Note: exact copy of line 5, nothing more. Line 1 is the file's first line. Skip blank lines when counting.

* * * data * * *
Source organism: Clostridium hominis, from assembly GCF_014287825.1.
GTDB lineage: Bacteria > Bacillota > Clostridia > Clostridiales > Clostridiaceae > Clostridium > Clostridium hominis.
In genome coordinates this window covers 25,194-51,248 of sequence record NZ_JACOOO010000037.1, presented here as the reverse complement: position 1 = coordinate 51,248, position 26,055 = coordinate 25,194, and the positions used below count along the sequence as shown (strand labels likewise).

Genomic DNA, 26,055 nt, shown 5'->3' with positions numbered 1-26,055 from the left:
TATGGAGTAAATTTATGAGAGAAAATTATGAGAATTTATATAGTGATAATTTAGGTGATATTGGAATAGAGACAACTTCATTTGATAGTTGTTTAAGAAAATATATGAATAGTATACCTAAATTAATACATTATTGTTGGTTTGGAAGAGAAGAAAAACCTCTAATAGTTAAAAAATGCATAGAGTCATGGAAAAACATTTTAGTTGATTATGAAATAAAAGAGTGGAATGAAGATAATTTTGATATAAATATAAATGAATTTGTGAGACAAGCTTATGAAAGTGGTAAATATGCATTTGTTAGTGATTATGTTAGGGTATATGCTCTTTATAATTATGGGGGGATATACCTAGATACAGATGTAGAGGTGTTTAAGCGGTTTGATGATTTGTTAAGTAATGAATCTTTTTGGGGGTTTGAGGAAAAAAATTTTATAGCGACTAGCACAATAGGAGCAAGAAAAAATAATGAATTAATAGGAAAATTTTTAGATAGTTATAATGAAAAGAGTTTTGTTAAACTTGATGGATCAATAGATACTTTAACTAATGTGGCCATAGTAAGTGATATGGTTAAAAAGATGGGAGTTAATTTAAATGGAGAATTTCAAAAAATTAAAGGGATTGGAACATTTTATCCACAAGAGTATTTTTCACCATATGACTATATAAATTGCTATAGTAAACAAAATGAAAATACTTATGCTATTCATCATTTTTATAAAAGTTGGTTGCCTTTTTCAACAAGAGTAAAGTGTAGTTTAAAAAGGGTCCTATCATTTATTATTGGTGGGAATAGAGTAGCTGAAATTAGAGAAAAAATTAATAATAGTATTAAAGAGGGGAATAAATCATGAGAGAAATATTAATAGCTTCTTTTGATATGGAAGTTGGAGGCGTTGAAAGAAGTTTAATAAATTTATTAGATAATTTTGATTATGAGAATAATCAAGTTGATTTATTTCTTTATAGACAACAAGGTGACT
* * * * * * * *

TATGGAGTAAATTTATGAGAGAAAATTATGAGAATTTATATAGTGATAATTTAGGTGATATTGGAATAGAGACAACTTCATTTGATAGTTGTTTAAGAAAATATATGAATAGTATACCTAAATTAATACATTATTGTTGGTTTGGAAGAGAAGAAAAACCTCTAATAGTTAAAAAATGCATAGAGTCATGGAAAAACATTTTAGTTGATTATGAAATAAAAGAGTGGAATGAAGATAATTTTGATATAAATATAAATGAATTTGTGAGACAAGCTTATGAAAGTGGTAAATATGCATTTGTTAGTGATTATGTTAGGGTATATGCTCTTTATAATTATGGGGGGATATACCTAGATACAGATGTAGAGGTGTTTAAGCGGTTTGATGATTTGTTAAGTAATGAATCTTTTTGGGGGTTTGAGGAAAAAAATTTTATAGCGACTAGCACAATAGGAGCAAGAAAAAATAATGAATTAATAGGAAAATTTTTAGATAGTTATAATGAAAAGAGTTTTGTTAAACTTGATGGATCAATAGATACTTTAACTAATGTGGCCATAGTAAGTGATATGGTTAAAAAGATGGGAGTTAATTTAAATGGAGAATTTCAAAAAATTAAAGGGATTGGAACATTTTATCCACAAGAGTATTTTTCACCATATGACTATATAAATTGCTATAGTAAACAAAATGAAAATACTTATGCTATTCATCATTTTTATAAAAGTTGGTTGCCTTTTTCAACAAGAGTAAAGTGTAGTTTAAAAAGGGTCCTATCATTTATTATTGGTGGGAATAGAGTAGCTGAAATTAGAGAAAAAATTAATAATAGTATTAAAGAGGGGAATAAATCATGAGAGAAATATTAATAGCTTCTTTTGATATGGAAGTTGGAGGCGTTGAAAGAAGTTTAATAAATTTATTAGATAATTTTGATTATGAGAATAATCAAGTTGATTTATTTCTTTATAGACAACAAGGTGACT